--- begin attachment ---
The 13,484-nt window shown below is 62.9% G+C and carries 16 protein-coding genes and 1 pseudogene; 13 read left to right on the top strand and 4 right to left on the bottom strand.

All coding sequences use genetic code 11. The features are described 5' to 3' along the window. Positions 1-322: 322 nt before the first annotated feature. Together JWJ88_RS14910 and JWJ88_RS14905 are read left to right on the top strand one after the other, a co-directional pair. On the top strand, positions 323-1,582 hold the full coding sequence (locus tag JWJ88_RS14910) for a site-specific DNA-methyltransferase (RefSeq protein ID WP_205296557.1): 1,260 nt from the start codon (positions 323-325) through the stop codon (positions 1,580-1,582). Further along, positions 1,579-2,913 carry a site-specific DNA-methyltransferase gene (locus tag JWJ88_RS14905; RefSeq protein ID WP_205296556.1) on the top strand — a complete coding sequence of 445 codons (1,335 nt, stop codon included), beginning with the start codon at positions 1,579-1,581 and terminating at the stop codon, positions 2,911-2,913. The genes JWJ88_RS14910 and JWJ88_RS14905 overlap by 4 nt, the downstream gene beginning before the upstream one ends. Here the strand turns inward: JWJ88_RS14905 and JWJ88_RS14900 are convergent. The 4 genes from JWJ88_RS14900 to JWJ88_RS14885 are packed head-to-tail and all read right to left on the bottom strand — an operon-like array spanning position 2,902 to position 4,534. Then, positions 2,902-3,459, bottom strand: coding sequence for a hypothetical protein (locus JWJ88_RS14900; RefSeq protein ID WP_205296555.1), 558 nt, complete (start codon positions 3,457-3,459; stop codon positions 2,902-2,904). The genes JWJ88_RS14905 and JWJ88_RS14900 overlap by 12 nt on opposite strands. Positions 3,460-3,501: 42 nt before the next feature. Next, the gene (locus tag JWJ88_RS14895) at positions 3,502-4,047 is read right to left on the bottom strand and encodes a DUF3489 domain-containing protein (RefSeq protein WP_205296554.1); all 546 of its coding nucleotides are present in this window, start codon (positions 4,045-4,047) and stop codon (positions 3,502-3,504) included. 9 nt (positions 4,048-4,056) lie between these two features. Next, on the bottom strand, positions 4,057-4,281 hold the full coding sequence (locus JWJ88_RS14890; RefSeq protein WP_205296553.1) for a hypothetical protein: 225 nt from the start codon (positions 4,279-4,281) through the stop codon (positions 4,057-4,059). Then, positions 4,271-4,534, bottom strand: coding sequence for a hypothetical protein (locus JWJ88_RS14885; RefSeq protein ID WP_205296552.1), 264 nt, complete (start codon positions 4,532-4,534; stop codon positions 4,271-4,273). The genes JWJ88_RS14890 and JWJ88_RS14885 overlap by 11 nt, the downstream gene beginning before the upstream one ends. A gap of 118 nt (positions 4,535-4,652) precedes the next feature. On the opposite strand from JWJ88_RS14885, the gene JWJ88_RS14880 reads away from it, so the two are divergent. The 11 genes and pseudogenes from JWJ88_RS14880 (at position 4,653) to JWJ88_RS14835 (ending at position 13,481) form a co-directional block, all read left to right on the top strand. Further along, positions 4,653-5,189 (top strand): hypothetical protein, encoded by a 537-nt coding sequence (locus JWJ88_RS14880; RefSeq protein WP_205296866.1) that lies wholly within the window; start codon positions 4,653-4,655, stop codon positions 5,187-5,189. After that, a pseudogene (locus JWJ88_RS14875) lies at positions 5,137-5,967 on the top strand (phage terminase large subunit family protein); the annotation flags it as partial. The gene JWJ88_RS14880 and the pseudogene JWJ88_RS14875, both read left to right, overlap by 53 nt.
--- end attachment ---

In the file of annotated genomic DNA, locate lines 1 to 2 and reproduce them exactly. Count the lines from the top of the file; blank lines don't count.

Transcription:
The 13,484-nt window shown below is 62.9% G+C and carries 16 protein-coding genes and 1 pseudogene; 13 read left to right on the top strand and 4 right to left on the bottom strand.

All coding sequences use genetic code 11. The features are described 5' to 3' along the window. Positions 1-322: 322 nt before the first annotated feature. Together JWJ88_RS14910 and JWJ88_RS14905 are read left to right on the top strand one after the other, a co-directional pair. On the top strand, positions 323-1,582 hold the full coding sequence (locus tag JWJ88_RS14910) for a site-specific DNA-methyltransferase (RefSeq protein ID WP_205296557.1): 1,260 nt from the start codon (positions 323-325) through the stop codon (positions 1,580-1,582). Further along, positions 1,579-2,913 carry a site-specific DNA-methyltransferase gene (locus tag JWJ88_RS14905; RefSeq protein ID WP_205296556.1) on the top strand — a complete coding sequence of 445 codons (1,335 nt, stop codon included), beginning with the start codon at positions 1,579-1,581 and terminating at the stop codon, positions 2,911-2,913. The genes JWJ88_RS14910 and JWJ88_RS14905 overlap by 4 nt, the downstream gene beginning before the upstream one ends. Here the strand turns inward: JWJ88_RS14905 and JWJ88_RS14900 are convergent. The 4 genes from JWJ88_RS14900 to JWJ88_RS14885 are packed head-to-tail and all read right to left on the bottom strand — an operon-like array spanning position 2,902 to position 4,534. Then, positions 2,902-3,459, bottom strand: coding sequence for a hypothetical protein (locus JWJ88_RS14900; RefSeq protein ID WP_205296555.1), 558 nt, complete (start codon positions 3,457-3,459; stop codon positions 2,902-2,904). The genes JWJ88_RS14905 and JWJ88_RS14900 overlap by 12 nt on opposite strands. Positions 3,460-3,501: 42 nt before the next feature. Next, the gene (locus tag JWJ88_RS14895) at positions 3,502-4,047 is read right to left on the bottom strand and encodes a DUF3489 domain-containing protein (RefSeq protein WP_205296554.1); all 546 of its coding nucleotides are present in this window, start codon (positions 4,045-4,047) and stop codon (positions 3,502-3,504) included. 9 nt (positions 4,048-4,056) lie between these two features. Next, on the bottom strand, positions 4,057-4,281 hold the full coding sequence (locus JWJ88_RS14890; RefSeq protein WP_205296553.1) for a hypothetical protein: 225 nt from the start codon (positions 4,279-4,281) through the stop codon (positions 4,057-4,059). Then, positions 4,271-4,534, bottom strand: coding sequence for a hypothetical protein (locus JWJ88_RS14885; RefSeq protein ID WP_205296552.1), 264 nt, complete (start codon positions 4,532-4,534; stop codon positions 4,271-4,273). The genes JWJ88_RS14890 and JWJ88_RS14885 overlap by 11 nt, the downstream gene beginning before the upstream one ends. A gap of 118 nt (positions 4,535-4,652) precedes the next feature. On the opposite strand from JWJ88_RS14885, the gene JWJ88_RS14880 reads away from it, so the two are divergent. The 11 genes and pseudogenes from JWJ88_RS14880 (at position 4,653) to JWJ88_RS14835 (ending at position 13,481) form a co-directional block, all read left to right on the top strand. Further along, positions 4,653-5,189 (top strand): hypothetical protein, encoded by a 537-nt coding sequence (locus JWJ88_RS14880; RefSeq protein WP_205296866.1) that lies wholly within the window; start codon positions 4,653-4,655, stop codon positions 5,187-5,189. After that, a pseudogene (locus JWJ88_RS14875) lies at positions 5,137-5,967 on the top strand (phage terminase large subunit family protein); the annotation flags it as partial. The gene JWJ88_RS14880 and the pseudogene JWJ88_RS14875, both read left to right, overlap by 53 nt.